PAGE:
woman with bladder pain

—Antonio S., Suffolk University, Massachusetts

Some urinary tract infections (UTIs) are preventable. And while they tend to be regarded as a women’s problem—or, more accurately, as a problem for anyone born with a vagina—in fact, anyone can get a UTI. The anatomy of the vagina does make it much more susceptible to infection than the penis, however.

What causes UTIs?

Most urinary tract infections are caused by E. coli, a bacterium found in the gut, but other bacteria can also cause these infections. The rectum is very near the vagina, where the urethra is located. If non-sterile bacteria from the rectum manage to ascend the urethra, they can infect the bladder, causing a UTI. Anyone born with a vagina has a short urethra, so it’s not that long of a trip for bacteria to get into the bladder.

How do I know if I have a UTI?

Symptoms can include:

  • Painful urination
  • Frequent urination and/or an urge to urinate even when your bladder is empty
  • Low-grade fever
  • Bloody or cloudy urine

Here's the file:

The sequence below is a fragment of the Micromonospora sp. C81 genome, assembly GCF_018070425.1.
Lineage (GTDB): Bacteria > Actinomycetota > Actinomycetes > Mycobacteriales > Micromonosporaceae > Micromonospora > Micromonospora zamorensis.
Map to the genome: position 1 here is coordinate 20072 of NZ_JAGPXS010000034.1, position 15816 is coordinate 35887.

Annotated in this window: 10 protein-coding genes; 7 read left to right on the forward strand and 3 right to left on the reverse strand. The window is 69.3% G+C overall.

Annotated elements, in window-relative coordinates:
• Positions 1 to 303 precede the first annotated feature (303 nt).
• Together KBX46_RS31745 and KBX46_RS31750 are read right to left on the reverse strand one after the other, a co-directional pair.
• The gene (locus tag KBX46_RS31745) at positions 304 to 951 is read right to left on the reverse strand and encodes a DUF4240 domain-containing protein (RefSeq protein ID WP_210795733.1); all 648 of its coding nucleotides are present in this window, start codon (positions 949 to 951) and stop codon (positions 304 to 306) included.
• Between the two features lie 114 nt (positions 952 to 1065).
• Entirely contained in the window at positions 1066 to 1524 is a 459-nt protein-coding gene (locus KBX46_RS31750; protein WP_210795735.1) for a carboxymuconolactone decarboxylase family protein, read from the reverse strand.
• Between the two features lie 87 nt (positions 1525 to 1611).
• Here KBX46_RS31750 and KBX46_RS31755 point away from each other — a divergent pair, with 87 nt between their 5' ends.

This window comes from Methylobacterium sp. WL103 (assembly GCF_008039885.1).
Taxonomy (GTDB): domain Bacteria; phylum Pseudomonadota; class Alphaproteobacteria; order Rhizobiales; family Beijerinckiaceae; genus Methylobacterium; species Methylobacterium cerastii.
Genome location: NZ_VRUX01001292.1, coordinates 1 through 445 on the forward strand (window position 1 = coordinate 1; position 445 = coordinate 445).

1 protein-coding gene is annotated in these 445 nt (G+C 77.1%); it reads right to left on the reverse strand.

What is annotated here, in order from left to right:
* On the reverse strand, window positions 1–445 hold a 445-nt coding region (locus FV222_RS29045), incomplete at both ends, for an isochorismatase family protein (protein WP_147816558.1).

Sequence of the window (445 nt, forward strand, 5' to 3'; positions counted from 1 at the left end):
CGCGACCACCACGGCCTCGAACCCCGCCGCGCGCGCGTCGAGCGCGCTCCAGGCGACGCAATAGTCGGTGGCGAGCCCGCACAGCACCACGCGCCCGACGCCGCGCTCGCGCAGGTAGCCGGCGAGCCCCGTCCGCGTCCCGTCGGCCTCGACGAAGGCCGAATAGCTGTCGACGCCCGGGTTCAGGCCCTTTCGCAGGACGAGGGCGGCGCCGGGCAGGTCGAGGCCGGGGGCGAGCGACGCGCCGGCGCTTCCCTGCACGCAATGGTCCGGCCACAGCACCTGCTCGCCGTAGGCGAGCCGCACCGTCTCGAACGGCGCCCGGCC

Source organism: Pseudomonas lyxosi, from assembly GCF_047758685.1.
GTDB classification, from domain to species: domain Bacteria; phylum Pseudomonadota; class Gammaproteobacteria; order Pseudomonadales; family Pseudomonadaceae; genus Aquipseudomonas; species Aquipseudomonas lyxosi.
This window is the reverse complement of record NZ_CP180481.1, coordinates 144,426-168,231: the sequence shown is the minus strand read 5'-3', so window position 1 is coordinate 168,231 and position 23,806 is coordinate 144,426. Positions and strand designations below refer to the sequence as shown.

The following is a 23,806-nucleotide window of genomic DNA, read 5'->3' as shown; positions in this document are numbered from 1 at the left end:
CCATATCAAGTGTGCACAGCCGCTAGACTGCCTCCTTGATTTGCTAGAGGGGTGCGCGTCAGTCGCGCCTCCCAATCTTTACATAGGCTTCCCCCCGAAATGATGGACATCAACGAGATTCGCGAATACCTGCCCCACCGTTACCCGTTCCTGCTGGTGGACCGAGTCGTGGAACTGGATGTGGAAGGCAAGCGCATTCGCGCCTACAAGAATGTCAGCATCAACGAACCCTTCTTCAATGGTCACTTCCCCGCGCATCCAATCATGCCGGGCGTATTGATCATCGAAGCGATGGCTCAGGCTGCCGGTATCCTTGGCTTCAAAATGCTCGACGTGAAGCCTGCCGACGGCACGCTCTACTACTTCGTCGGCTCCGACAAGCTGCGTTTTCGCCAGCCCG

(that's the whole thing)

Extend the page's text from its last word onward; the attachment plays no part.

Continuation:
A UTI is a “simple” bladder infection called cystitis. Sometimes, the bacteria can travel all the way up to the kidneys and infect them too, causing pyelonephritis. Both infections are fairly readily diagnosed and treated, but since a UTI can lead to a kidney infection, you’ll need to treat it right away. For that matter, a UTI may feel so uncomfortable that you’ll want to treat it right away.

How to prevent it?

The Centers for Disease Control and Prevention (CDC) have some general guidelines that can lower your risk of a UTI:

  • Empty your bladder before and after sexual activity
  • Stay hydrated and urinate regularly
  • Take a shower instead of a bath
  • Avoid douching or using any sprays/powders in the genital area

I’ve dealt with this complaint with many patients over the years and we almost always can make things better. If you frequently get UTI symptoms, you should definitely speak with a health care provider who is experienced at dealing with them. Not all of your episodes of discomfort may be due to UTIs, but it’s worth talking the situation through and considering all the possibilities.


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